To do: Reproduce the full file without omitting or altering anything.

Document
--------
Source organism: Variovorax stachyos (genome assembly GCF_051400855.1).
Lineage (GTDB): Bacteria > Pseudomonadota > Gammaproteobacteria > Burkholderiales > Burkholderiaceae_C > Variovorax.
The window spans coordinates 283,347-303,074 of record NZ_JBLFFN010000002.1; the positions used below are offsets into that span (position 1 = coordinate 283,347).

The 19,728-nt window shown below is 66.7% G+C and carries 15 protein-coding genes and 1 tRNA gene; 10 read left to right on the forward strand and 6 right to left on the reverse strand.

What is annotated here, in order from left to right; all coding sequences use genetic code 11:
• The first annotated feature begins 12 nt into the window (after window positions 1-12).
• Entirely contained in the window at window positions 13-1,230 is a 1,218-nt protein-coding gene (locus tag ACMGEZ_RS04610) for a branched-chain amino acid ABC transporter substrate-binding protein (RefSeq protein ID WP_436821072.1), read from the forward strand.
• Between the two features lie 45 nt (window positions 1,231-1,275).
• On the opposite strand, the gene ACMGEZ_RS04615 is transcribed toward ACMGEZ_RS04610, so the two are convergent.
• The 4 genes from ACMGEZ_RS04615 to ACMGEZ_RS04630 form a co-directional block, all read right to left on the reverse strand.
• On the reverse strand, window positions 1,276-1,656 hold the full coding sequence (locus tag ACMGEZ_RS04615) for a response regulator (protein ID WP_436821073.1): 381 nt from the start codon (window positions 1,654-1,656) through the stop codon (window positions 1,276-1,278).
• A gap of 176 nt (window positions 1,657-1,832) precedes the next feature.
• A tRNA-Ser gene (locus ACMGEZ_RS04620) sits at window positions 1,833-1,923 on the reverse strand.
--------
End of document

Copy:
Source organism: Variovorax stachyos (genome assembly GCF_051400855.1).
Lineage (GTDB): Bacteria > Pseudomonadota > Gammaproteobacteria > Burkholderiales > Burkholderiaceae_C > Variovorax.
The window spans coordinates 283,347-303,074 of record NZ_JBLFFN010000002.1; the positions used below are offsets into that span (position 1 = coordinate 283,347).

The 19,728-nt window shown below is 66.7% G+C and carries 15 protein-coding genes and 1 tRNA gene; 10 read left to right on the forward strand and 6 right to left on the reverse strand.

What is annotated here, in order from left to right; all coding sequences use genetic code 11:
• The first annotated feature begins 12 nt into the window (after window positions 1-12).
• Entirely contained in the window at window positions 13-1,230 is a 1,218-nt protein-coding gene (locus tag ACMGEZ_RS04610) for a branched-chain amino acid ABC transporter substrate-binding protein (RefSeq protein ID WP_436821072.1), read from the forward strand.
• Between the two features lie 45 nt (window positions 1,231-1,275).
• On the opposite strand, the gene ACMGEZ_RS04615 is transcribed toward ACMGEZ_RS04610, so the two are convergent.
• The 4 genes from ACMGEZ_RS04615 to ACMGEZ_RS04630 form a co-directional block, all read right to left on the reverse strand.
• On the reverse strand, window positions 1,276-1,656 hold the full coding sequence (locus tag ACMGEZ_RS04615) for a response regulator (protein ID WP_436821073.1): 381 nt from the start codon (window positions 1,654-1,656) through the stop codon (window positions 1,276-1,278).
• A gap of 176 nt (window positions 1,657-1,832) precedes the next feature.
• A tRNA-Ser gene (locus ACMGEZ_RS04620) sits at window positions 1,833-1,923 on the reverse strand.